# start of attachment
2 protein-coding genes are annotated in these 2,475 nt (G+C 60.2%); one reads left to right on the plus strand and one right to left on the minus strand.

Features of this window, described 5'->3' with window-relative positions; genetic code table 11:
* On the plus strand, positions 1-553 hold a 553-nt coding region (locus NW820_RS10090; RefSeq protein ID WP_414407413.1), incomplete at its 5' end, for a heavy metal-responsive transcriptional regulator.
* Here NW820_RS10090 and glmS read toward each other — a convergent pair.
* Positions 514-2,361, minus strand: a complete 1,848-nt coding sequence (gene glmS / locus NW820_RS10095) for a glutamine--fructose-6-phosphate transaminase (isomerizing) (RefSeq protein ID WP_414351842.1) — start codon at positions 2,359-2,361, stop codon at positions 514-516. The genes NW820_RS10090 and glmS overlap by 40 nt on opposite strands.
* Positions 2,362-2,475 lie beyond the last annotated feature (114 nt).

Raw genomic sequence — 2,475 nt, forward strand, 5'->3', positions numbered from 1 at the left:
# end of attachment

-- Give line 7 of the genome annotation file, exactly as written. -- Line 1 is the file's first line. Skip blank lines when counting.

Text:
Raw genomic sequence — 2,475 nt, forward strand, 5'->3', positions numbered from 1 at the left: